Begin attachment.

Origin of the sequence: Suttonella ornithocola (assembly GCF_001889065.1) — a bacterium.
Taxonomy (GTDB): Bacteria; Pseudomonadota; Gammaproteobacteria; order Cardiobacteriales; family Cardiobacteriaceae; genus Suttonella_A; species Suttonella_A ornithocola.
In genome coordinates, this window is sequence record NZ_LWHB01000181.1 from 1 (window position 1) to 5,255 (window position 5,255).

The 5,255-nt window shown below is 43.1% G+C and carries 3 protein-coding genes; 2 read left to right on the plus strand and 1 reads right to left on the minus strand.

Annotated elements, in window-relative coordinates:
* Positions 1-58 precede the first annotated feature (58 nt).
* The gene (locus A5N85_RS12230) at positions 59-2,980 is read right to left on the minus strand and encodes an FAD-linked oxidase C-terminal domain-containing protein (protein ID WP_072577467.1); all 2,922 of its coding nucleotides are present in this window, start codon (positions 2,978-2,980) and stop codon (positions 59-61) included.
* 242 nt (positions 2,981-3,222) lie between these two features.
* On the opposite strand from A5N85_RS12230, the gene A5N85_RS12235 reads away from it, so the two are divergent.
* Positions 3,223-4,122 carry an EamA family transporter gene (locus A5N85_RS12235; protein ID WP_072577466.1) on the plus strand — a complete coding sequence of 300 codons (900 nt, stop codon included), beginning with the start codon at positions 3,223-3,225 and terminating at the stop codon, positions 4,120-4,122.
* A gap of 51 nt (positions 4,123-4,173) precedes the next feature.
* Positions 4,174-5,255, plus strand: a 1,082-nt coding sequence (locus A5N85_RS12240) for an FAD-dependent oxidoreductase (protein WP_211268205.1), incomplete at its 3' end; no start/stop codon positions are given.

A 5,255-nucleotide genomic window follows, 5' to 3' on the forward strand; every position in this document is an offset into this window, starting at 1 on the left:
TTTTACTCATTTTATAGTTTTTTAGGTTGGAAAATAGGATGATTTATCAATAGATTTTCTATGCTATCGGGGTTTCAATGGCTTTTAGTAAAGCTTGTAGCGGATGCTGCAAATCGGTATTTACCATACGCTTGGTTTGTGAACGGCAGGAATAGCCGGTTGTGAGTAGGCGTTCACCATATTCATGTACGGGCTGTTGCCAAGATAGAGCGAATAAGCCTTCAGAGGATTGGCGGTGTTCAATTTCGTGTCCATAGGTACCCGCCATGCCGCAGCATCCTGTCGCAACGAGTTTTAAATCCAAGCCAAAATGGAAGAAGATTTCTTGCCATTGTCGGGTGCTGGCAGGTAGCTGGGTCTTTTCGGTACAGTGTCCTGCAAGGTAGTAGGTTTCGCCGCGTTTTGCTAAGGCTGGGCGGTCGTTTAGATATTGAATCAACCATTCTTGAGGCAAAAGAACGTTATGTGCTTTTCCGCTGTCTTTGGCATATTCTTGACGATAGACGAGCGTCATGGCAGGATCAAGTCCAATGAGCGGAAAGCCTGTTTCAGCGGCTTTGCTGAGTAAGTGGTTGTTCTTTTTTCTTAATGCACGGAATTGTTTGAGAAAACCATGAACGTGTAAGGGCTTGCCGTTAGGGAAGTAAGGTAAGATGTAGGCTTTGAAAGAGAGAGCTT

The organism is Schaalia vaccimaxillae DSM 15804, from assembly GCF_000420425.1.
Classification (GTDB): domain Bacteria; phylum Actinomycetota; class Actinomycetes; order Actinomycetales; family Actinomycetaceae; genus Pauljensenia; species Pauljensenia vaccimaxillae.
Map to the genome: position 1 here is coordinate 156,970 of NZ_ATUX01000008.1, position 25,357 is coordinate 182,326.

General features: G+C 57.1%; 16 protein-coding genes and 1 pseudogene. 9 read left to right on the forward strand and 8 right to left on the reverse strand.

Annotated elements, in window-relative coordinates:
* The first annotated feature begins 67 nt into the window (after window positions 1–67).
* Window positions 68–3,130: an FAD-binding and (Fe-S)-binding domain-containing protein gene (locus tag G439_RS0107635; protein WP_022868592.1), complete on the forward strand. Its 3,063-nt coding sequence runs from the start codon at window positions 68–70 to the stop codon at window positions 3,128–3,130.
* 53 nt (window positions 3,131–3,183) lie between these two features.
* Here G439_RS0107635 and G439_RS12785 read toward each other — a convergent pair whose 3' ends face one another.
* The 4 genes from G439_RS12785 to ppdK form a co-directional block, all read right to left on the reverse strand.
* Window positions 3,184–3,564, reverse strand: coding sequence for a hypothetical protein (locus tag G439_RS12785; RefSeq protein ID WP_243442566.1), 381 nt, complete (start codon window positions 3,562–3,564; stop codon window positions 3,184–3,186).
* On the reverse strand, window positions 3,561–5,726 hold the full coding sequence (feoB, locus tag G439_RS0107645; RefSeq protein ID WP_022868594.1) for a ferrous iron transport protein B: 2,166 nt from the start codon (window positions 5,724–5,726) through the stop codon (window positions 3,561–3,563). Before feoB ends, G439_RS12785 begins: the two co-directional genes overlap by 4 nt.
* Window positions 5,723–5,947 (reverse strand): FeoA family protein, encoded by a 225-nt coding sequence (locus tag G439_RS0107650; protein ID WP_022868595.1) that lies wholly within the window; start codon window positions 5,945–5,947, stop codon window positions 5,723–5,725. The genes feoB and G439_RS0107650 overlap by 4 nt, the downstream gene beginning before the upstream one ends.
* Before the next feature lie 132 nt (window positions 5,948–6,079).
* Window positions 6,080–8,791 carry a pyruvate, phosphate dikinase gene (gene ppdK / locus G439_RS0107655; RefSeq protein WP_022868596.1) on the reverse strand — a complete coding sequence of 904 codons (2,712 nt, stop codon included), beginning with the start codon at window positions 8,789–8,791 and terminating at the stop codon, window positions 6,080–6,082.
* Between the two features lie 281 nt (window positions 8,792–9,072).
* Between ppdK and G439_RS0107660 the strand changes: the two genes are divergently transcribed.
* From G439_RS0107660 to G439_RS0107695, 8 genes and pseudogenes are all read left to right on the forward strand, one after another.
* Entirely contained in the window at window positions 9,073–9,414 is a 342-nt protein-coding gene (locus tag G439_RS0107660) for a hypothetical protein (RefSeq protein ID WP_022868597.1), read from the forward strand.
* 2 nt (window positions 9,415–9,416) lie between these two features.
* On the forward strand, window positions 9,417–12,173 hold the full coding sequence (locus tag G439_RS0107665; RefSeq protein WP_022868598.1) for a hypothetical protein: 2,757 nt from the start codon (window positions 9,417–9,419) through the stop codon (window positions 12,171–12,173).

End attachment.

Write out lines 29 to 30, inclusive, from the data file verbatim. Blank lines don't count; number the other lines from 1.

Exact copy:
* Window positions 6,080–8,791 carry a pyruvate, phosphate dikinase gene (gene ppdK / locus G439_RS0107655; RefSeq protein WP_022868596.1) on the reverse strand — a complete coding sequence of 904 codons (2,712 nt, stop codon included), beginning with the start codon at window positions 8,789–8,791 and terminating at the stop codon, window positions 6,080–6,082.
* Between the two features lie 281 nt (window positions 8,792–9,072).